The former chief executive of Brocade Communications Systems Inc. was sentenced today to 21 months in prison for orchestrating a scheme...
SAN FRANCISCO — The former chief executive of Brocade Communications Systems Inc. was sentenced today to 21 months in prison for orchestrating a scheme to tamper with the company’s records of stock option grants.
Gregory Reyes, Brocade’s CEO from 1998 to 2005, was also ordered to pay a $15 million fine.
U.S. District Judge Charles Breyer said Reyes obstructed justice in preparing for trial, which led to a stiffer sentence.
“This offense is about honesty,” Breyer said. “Every time Gregory Reyes falsified documents, repeatedly, over a three-year period, he was lying. That is the core of the defendant’s criminal conduct.”
Most Read Business Stories
- Seattle among top markets as U.S. home prices increase by double-digit percentages for the first time in years
- Another top Amazon executive to leave company
- Boeing 757 bound for Seattle makes emergency landing
- REI picks new satellite office ‘surrounded by trail networks’
- Alaska Airlines ordered to pay $3.2M to family of woman who died after escalator fall
Reyes was the first executive to be tried over stock options backdating when his case went before a federal jury in San Francisco in June 2007. He was convicted in August of 10 counts of securities fraud.
At least a dozen other executives have been criminally charged for options dealings in a sprawling probe that rattled corporate America and revealed widespread mishandling of a common tool used to recruit and retain workers.
About 200 companies have been targeted by Justice Department and Securities and Exchange Commission investigations, and many have had to restate their finances, erasing billions of dollars in previously reported profits and leading to the ouster of dozens of corporate officers.
The San Jose-based company, which makes switches that connect companies’ servers to their data storage systems, wiped out hundreds of millions of dollars in previously reported profits from 1999 to 2004 after the inaccuracies came to light.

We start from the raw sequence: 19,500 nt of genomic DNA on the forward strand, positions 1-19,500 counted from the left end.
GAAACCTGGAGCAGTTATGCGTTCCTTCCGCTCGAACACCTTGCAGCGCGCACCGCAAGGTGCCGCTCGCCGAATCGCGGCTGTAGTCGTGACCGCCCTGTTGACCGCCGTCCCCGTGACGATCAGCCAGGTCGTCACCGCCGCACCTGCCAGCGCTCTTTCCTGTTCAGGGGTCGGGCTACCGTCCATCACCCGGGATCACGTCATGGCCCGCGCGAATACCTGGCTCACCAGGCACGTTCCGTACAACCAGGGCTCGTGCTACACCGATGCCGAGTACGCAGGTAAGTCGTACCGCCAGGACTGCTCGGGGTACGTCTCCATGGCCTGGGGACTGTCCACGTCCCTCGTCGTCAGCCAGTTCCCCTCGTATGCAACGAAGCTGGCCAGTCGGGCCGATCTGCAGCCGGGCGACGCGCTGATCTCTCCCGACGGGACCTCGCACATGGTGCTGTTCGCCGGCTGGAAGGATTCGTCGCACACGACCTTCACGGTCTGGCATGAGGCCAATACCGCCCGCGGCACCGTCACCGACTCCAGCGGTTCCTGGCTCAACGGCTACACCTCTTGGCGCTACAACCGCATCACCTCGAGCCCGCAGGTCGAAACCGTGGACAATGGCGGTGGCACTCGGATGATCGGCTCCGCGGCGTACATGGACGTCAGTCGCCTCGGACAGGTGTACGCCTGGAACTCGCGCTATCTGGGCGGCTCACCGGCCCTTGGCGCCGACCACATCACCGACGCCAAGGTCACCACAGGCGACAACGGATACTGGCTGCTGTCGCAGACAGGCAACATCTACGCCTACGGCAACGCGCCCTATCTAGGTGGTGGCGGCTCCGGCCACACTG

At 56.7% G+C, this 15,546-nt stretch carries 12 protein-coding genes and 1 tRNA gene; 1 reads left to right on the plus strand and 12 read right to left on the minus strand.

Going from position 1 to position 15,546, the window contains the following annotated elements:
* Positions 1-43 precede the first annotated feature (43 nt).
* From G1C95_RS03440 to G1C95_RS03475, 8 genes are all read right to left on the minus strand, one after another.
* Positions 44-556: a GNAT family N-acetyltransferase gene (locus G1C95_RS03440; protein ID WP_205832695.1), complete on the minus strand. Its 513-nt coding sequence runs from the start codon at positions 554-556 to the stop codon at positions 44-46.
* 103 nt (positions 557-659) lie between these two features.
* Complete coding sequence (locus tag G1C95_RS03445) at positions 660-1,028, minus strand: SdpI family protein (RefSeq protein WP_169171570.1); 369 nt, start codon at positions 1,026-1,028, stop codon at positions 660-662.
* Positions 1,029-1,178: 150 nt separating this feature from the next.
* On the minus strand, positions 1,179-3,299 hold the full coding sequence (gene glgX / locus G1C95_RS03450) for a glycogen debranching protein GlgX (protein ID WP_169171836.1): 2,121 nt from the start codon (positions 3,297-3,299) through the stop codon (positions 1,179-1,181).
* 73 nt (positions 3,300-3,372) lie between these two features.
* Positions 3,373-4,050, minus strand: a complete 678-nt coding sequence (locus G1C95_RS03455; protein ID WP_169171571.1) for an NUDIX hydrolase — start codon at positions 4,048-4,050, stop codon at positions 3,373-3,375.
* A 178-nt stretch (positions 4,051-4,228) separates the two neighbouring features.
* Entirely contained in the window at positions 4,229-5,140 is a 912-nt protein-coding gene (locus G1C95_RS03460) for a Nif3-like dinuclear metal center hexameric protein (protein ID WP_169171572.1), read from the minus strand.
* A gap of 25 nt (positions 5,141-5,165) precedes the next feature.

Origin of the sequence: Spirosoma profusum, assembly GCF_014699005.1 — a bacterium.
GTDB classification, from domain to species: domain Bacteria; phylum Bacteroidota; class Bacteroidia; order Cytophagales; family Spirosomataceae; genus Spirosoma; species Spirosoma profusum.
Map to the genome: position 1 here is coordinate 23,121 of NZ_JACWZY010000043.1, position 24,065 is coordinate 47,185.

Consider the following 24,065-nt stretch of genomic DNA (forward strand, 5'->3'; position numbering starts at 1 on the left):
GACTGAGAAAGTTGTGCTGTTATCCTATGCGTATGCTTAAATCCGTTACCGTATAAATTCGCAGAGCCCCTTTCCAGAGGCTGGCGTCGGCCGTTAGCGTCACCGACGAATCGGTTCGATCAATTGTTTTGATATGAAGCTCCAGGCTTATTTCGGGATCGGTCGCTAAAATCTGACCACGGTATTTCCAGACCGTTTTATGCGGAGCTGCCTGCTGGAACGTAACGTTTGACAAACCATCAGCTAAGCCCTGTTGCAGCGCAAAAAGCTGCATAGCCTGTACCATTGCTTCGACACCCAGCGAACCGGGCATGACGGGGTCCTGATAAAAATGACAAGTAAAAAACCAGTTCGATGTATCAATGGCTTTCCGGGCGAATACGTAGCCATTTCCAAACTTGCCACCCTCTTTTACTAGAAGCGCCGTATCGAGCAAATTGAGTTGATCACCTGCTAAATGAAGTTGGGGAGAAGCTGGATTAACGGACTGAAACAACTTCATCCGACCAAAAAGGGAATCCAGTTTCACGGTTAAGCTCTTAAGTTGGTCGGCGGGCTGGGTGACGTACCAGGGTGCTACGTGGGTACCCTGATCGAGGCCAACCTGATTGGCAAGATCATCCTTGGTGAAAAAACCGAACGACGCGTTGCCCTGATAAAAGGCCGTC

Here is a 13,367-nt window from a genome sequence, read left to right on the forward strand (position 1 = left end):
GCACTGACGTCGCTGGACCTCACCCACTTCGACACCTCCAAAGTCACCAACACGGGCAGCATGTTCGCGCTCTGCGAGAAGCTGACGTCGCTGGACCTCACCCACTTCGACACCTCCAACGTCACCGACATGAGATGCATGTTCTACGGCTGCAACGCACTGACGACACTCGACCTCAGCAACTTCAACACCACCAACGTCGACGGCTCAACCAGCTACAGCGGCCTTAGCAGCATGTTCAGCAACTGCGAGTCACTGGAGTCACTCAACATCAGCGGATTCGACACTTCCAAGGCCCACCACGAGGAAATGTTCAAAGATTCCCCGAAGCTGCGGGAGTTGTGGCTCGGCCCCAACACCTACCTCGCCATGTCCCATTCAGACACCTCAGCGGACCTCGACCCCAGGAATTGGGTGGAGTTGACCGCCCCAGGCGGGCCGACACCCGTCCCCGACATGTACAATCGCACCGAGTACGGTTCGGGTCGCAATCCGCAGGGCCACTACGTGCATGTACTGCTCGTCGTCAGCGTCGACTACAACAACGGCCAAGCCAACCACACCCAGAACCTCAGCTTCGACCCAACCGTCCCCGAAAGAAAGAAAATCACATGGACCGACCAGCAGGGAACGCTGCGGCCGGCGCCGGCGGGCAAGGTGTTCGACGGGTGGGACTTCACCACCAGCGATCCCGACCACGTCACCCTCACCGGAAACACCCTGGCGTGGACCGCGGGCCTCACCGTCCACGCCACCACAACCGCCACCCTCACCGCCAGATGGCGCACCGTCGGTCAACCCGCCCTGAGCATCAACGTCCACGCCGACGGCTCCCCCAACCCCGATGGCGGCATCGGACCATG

Reyes’ case has been seen as an important test of how seriously infractions of options-related securities laws will be punished.
Reyes broke down crying while speaking to the judge before his sentence was handed down.
“I’m sorry,” Reyes said, in between sips of water and long pauses to compose himself. “There is much that I regret, and if I could turn back the clock, I would. There were many things I would have done differently.”
Breyer said the 21-month sentence and substantial fine were appropriate because of the potential backdating schemes had to harm the public’s trust in the accounting of publicly traded companies.
Still, the penalty was below what the sentencing guidelines recommend. Breyer said he was impressed by Reyes’ extensive charitable work and nearly 400 letters of support for Reyes sent to the court.
“He is the essence of what you want to see from an individual to whom much is given — he gives,” Breyer said, noting that Reyes received hundreds of millions of dollars from the sale of Brocade stock.
Reyes was released on his own recognizance and will remain free until a federal appeals court weighs in on the case. His lawyer, Richard Marmaro, declined to comment after the hearing.
Reyes was convicted in August on 10 counts, with a jury finding he retroactively assigned prices to options awards given Brocade employees and illegally doctored records to hide the true costs of those grants from auditors and investors.
Prosecutors contended the practice made Brocade appear more profitable than it actually was, which in turn may have inflated its stock price. Backdating is illegal only if it’s not properly accounted for.
Prosecutors had recommended a sentence for Reyes of 30 to 33 months plus a fine of more than $41 million and restitution of nearly $90 million to repay Brocade for its losses and legal fees connected to the case.
Reyes’ defense team requested a sentence of no more than 13 months to a halfway house or home detention.